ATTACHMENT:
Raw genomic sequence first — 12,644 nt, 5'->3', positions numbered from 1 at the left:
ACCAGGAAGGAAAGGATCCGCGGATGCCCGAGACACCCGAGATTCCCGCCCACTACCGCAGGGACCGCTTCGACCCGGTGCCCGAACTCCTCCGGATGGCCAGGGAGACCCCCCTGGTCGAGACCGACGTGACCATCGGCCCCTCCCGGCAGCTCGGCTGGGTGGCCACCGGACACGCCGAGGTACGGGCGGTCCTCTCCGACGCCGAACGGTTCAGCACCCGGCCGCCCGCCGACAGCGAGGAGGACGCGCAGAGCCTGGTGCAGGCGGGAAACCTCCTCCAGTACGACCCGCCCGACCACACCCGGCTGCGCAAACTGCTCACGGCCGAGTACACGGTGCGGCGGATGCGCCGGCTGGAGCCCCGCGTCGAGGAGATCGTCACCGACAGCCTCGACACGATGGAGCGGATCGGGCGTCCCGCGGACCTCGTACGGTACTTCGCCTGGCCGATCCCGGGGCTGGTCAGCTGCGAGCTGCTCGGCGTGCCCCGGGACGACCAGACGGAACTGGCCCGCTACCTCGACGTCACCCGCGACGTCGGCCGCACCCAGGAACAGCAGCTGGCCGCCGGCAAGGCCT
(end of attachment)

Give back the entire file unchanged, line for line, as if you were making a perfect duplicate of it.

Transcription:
Raw genomic sequence first — 12,644 nt, 5'->3', positions numbered from 1 at the left:
ACCAGGAAGGAAAGGATCCGCGGATGCCCGAGACACCCGAGATTCCCGCCCACTACCGCAGGGACCGCTTCGACCCGGTGCCCGAACTCCTCCGGATGGCCAGGGAGACCCCCCTGGTCGAGACCGACGTGACCATCGGCCCCTCCCGGCAGCTCGGCTGGGTGGCCACCGGACACGCCGAGGTACGGGCGGTCCTCTCCGACGCCGAACGGTTCAGCACCCGGCCGCCCGCCGACAGCGAGGAGGACGCGCAGAGCCTGGTGCAGGCGGGAAACCTCCTCCAGTACGACCCGCCCGACCACACCCGGCTGCGCAAACTGCTCACGGCCGAGTACACGGTGCGGCGGATGCGCCGGCTGGAGCCCCGCGTCGAGGAGATCGTCACCGACAGCCTCGACACGATGGAGCGGATCGGGCGTCCCGCGGACCTCGTACGGTACTTCGCCTGGCCGATCCCGGGGCTGGTCAGCTGCGAGCTGCTCGGCGTGCCCCGGGACGACCAGACGGAACTGGCCCGCTACCTCGACGTCACCCGCGACGTCGGCCGCACCCAGGAACAGCAGCTGGCCGCCGGCAAGGCCT